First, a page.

‘Kung fu’ judge’s kin sues Park Slope assisted living center

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A prominent Brooklyn judge — whose multi-million dollar estate was looted by court-appointed guardians — died at the hands of unlicensed nurses at a sham senior housing facility in Park Slope, a bombshell lawsuit alleges.

John Phillips — the politically ambitious former Civil Court Judge who was nearly left broke after he was deemed “mentally incompetent” by the legal system he loved so much — suffered serious neglect at Prospect Park Residence, an unlicensed “assisted living center,” according to a wrongful death suit filed this week by Phillips’s nephew, Samuel Boykin.

The suit alleges operators of the facility — which markets itself as “senior living at its elegant best” and overlooks Grand Army Plaza at 1 Prospect Park West — failed to give the 83-year-old Phillips proper treatment for his diabetes, left him shivering with no heat for days and would not allow visits from family members. It also claims operators “committed fraud” by running the place without a proper health department license — all of which “ led to [Phillips’s] injury, suffering and eventual death,” the suit claims.

“They are running a prison of death,” said lawyer John O’Hara, who filed the lawsuit in Kings County Supreme Court. “It’s like something from a Dickens novel. It’s bad.”

More than three years after Phillips’s death, his nephew is seeking $40 million in damages from Prospect Park Residence.

It’s the latest chapter in a decade long saga about the renowned judge, whose estate was plundered by legal guardians while he sat in a Bronx nursing home.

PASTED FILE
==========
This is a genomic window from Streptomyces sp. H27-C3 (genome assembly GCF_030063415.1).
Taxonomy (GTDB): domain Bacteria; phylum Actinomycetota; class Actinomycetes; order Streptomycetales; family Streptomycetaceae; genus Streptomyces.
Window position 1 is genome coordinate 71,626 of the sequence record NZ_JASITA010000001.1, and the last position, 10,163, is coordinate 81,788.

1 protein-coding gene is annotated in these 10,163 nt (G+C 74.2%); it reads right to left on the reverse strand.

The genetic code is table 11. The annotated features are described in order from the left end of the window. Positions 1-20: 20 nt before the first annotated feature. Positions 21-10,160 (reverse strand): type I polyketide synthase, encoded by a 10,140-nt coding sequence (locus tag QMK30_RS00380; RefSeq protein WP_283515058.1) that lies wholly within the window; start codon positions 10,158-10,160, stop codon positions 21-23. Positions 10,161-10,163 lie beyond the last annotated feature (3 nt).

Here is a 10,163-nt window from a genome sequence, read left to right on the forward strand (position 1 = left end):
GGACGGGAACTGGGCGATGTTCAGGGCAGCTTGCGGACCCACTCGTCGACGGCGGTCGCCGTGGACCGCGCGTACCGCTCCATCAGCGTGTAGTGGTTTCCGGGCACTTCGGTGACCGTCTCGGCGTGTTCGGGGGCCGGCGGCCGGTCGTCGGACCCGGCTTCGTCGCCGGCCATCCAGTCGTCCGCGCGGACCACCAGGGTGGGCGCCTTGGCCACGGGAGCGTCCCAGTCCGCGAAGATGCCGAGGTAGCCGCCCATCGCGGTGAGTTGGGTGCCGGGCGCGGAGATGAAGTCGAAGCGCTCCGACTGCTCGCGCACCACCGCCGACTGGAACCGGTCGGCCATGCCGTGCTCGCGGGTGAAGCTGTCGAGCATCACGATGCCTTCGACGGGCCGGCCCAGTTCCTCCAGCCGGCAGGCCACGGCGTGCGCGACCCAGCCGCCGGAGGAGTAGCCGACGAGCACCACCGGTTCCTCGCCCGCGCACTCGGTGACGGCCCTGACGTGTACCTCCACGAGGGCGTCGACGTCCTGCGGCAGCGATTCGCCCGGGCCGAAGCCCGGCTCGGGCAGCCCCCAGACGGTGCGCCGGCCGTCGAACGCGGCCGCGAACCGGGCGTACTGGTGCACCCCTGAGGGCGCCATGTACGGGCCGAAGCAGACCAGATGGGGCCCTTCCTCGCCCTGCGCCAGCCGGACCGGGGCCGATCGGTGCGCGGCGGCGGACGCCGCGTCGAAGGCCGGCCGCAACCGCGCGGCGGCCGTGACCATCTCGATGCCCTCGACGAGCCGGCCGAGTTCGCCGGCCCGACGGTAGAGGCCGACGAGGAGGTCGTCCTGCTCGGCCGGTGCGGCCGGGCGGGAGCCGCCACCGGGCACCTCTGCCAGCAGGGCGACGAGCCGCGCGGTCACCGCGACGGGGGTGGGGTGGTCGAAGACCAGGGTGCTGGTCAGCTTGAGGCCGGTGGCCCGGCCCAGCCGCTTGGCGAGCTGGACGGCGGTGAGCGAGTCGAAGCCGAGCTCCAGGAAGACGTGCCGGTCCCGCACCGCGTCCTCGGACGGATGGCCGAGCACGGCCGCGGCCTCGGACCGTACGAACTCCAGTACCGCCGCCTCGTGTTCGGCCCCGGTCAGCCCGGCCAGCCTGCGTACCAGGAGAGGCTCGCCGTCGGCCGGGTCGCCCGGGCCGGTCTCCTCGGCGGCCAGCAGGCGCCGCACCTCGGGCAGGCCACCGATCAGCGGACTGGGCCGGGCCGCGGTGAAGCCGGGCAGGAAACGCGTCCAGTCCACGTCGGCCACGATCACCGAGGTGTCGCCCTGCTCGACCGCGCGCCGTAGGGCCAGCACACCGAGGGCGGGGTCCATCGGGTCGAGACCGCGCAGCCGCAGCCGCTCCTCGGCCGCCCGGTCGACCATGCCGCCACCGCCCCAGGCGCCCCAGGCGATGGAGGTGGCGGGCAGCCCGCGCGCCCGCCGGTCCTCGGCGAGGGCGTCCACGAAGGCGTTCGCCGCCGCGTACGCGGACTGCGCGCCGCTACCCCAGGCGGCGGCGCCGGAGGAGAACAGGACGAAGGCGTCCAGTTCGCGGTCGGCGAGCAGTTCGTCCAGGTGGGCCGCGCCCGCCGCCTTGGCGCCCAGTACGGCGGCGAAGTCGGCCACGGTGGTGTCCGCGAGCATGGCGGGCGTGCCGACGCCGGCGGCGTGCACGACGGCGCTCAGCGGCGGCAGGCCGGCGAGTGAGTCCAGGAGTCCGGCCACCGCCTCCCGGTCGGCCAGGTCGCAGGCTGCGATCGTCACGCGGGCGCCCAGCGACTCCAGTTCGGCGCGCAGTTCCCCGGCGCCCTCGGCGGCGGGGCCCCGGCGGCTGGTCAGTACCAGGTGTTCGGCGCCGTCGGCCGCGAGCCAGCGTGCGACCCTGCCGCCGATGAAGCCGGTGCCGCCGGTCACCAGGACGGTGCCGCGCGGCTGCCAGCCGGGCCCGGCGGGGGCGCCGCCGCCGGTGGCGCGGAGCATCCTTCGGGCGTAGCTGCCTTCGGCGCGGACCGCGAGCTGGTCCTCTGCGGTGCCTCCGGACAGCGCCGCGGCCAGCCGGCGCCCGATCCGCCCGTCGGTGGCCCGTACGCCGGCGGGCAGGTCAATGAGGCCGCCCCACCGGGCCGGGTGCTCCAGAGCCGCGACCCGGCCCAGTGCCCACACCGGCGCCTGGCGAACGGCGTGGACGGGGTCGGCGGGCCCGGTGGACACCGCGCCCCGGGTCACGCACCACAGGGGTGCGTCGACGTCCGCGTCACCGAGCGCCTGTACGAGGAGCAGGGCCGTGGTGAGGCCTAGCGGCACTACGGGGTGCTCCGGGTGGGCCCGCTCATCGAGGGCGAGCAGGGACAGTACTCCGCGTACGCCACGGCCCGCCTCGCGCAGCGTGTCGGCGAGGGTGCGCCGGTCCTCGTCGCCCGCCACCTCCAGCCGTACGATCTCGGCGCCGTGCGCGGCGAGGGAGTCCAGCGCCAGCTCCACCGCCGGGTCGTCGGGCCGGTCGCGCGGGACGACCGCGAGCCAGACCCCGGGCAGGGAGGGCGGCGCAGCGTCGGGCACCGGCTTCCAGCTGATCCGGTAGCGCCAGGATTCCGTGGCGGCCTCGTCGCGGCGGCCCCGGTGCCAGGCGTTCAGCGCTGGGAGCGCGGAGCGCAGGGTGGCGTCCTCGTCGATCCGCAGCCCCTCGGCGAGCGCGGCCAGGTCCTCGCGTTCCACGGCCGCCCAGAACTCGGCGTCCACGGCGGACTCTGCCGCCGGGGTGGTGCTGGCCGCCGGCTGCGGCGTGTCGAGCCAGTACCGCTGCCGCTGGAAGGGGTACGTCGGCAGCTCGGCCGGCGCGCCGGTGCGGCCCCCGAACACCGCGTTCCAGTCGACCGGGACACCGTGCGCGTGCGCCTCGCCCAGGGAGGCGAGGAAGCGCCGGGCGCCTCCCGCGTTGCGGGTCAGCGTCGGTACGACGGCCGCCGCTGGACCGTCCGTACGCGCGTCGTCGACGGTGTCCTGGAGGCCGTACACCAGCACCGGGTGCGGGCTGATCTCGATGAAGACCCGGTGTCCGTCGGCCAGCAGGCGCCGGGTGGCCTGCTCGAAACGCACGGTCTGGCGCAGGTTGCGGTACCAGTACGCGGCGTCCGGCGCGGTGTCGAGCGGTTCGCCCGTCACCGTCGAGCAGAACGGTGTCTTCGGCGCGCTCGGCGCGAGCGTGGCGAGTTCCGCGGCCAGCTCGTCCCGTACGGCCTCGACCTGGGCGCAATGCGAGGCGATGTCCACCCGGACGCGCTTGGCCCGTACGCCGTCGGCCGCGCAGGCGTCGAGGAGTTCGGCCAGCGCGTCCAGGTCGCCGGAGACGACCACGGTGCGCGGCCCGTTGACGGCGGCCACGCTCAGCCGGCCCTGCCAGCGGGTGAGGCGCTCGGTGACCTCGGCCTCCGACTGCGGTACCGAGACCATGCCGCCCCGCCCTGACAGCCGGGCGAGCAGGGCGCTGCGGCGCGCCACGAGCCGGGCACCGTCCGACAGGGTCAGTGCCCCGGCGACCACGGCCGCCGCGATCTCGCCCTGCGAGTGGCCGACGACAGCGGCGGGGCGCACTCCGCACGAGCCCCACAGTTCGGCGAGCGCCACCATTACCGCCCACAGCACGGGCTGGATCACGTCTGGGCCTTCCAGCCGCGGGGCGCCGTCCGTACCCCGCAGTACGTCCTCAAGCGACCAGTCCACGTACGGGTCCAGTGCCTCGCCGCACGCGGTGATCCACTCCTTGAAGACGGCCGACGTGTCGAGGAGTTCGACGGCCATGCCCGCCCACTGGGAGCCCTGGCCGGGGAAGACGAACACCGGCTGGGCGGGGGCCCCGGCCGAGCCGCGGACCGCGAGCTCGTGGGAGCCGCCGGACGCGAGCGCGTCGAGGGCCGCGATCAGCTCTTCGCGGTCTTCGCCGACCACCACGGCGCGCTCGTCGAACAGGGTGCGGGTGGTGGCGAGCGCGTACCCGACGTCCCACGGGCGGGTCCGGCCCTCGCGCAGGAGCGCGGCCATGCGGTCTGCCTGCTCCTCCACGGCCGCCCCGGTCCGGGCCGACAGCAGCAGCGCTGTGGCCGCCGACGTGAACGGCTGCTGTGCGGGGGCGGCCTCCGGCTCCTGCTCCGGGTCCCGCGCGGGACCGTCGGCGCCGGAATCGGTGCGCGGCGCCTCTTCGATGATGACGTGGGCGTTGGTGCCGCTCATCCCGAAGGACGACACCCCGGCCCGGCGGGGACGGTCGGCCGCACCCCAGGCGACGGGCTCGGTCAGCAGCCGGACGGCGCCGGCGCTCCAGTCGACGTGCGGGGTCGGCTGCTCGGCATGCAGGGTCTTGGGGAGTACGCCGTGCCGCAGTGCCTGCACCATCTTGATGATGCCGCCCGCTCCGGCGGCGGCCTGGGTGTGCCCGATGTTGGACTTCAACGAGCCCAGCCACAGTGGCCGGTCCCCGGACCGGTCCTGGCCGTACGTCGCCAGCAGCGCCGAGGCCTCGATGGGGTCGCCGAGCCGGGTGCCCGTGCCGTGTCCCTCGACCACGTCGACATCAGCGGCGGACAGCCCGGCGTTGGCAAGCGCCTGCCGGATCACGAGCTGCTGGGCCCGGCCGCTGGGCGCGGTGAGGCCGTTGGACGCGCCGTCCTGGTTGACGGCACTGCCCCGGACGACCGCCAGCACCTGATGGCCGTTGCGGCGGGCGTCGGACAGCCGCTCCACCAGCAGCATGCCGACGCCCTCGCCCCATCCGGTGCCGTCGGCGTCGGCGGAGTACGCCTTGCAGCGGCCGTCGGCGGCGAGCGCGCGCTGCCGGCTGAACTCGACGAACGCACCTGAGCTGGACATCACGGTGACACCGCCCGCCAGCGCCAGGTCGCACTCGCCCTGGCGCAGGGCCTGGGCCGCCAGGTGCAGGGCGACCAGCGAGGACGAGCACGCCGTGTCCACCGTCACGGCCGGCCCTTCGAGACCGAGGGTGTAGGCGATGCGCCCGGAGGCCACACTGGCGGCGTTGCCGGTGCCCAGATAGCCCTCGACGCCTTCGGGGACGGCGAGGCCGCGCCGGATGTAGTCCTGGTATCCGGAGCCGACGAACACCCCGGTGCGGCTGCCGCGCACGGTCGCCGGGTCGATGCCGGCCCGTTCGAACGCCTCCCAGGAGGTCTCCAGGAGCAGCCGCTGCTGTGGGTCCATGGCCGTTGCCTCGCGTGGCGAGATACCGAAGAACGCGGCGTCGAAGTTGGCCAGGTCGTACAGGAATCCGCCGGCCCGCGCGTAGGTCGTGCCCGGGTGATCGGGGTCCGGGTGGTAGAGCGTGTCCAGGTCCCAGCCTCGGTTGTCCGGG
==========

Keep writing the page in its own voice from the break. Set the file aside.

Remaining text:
Phillips was a well-known figure in Bedford Stuyvesant, and was nicknamed “the kung-fu judge” for his martial arts skills. He owned 10 buildings in Brooklyn, including The Slave Theater on Fulton Street.

But everything went downhill for Phillips in 2001, when a Brooklyn assistant district attorney claimed the retired jurist could not care for himself anymore and pushed to have a law guardian maintain his affairs.

Critics later raised questions the attorney’s political motives — and new guardians took over. A battle over his estate ensued and Phillips’s fortune shrunk, in part, due to unpaid taxes.

Through the whole ordeal, the rich old fellow sat locked in a Bronx nursing home — until friends moved him to Prospect Park Residence in 2007.

At the time, Phillips was happy for the change in scenery.

“It feels good. It feels like home,” Phillips told The Brooklyn Paper on his first day there.

But that feeling didn’t last long, Phillips’s newphew claims. The senior’s health declined rapidly — and Phillips died in the Prospect Park Residence’s elevator the following year.

Longtime friends never reported anything suspicious about Phillips’s death — at least publicly.

Kathy Azbell, a spokeswoman for Prospect Park Residence would not talk about Boykin’s lawsuit, saying, “In these situations, lawyers say not to comment.”

Attorney Mark Landman, who represents Prospect Park Residence, did not respond to several calls and e-mails seeking comment on Tuesday.

That doesn’t surprise Boykin, who claims that the senior center has plenty to hide.

When Phillips came to Prospect Park Residence, employee’s told Boykin that his uncle’s “diet would be individualized, monitored and routinely observed” and that he would be treated by professionals. Instead, Phillips was cared for by bogus nurses and left to die alone, Boykin claims.

“It’s unbelievab­le,” he said. “This is a dangerous place.”

Reach reporter Natalie O'Neill at or by calling her at (718) 260-4505.

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